Today, in conjunction with Tasia’s guest post on fabric selection, I am hopping in with picking your pattern size and the notions and supplies you’ll need for your Ginger. If you’re new to the sewing game you’ll need to become well acquainted with the back of your sewing pattern. So, let’s have a look, shall we:
Let’s talk about your pattern size first so that we can get the right amount of fabric for our skirts. Pattern sizes DO NOT correspond to ready to wear sizes. Please take note of that. It’s very important that this is understood so that your skirt making (and future pattern making) experience is successful. You need to measure a few areas before picking your size. Grab a tape measure and measure around your natural waist. Next measure around your hips at the widest point. Now pick your size from the sizing chart above. What if your measurements don’t match up with the measurements on the sizing chart? Don’t worry – mine don’t either. If your hip and your waist don’t line up with the sizing chart, pick the larger of the two measurements and buy the fabric needed that corresponds to that larger size. If you are in between sizes, pick one size up from your measurements to ensure that you’ll get enough fabric. Don’t worry, we’ll be talking more about adjustments, alterations and fittings later. For now, we are just getting an idea of our size so we can buy enough of what we need to make this skirt.
Let’s move onto supplies. All patterns share a commonality in that the back of a sewing pattern contains a guide to give us the tools we’ll need to construct the garment shown on the front of the pattern. Sewing notions are supplies you may not have readily on hand, what’s more you’ll want them to match with your finished garment. So in addition to fabric you’ll need interfacing, matching thread and an invisible zipper.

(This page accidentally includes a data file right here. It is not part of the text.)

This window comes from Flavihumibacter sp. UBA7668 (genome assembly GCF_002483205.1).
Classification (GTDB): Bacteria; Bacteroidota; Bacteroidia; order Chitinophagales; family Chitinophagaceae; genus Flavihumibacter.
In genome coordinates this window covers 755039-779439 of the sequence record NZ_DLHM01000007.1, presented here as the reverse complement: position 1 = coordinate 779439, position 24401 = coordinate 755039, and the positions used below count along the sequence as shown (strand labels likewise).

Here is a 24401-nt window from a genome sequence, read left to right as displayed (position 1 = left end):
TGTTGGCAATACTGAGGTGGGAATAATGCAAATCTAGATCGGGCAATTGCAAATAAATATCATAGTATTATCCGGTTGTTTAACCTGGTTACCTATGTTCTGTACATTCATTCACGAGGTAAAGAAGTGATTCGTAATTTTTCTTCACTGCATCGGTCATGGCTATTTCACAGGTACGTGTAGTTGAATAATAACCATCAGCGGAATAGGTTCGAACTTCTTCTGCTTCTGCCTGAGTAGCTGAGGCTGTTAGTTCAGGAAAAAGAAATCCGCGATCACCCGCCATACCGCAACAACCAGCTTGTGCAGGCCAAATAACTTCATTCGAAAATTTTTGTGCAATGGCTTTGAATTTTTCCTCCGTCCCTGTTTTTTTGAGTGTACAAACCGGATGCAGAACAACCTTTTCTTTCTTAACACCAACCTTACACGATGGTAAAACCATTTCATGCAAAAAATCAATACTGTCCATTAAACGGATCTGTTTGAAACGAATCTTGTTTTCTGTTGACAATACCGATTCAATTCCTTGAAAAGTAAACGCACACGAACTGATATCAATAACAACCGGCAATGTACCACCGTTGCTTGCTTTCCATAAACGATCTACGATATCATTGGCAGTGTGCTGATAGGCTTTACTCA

What’s interfacing, you may ask? Interfacing is a stabilizer. It makes certain pieces of a garment a bit stiffer in comparison to the rest. The interfacing you choose should be lighter in weight and stiffer in comparison to the fabric you pick for your final version. Interfacing is a must! Here the pattern calls for a lightweight fusible. This is a good interfacing to start out with and this that Tasia used on her Crescent skirt is my favorite. I also use other fabrics as sew -in interfacing; for example: muslin, hair canvas and silk organza. The type I use depends on what my final fabric will be.
Matching thread and a matching invisible zipper are necessaries as well. Can’t find the exact shade of thread or zipper? Go one shade darker instead of lighter so as not to make these items eyesores in the finished garment.
Some tools are mentioned on the back of this particular pattern as well. Sewing shears (or a cutting mat and rotary cutter), pins, pattern weights (cans of food are great for this – just be sure to wipe them down first), hand sewing needle, marking pen or chalk, and an invisible zipper foot (I also use a regular zipper foot for invisible zipper inserts and will show you how to do that too – please note that you will need one that looks like mine pictured above and not like this).
One more thing. For this sewalong you will need a cut of muslin the same length as your final fabric. We’re going to do a fitting for our skirts first before we make the cut into the final fabric. This is a good sewing habit to get into. Creating a muslin or a toile of the skirt first allows you to iron out any kinks there might be for your particular body before jumping into making a skirt that you may not end up wearing or loving.
And there you have it sewalongers! Let me know if you have questions. I’m here to help! Oh and don’t forget to upload your fabric picks into the flickr pool!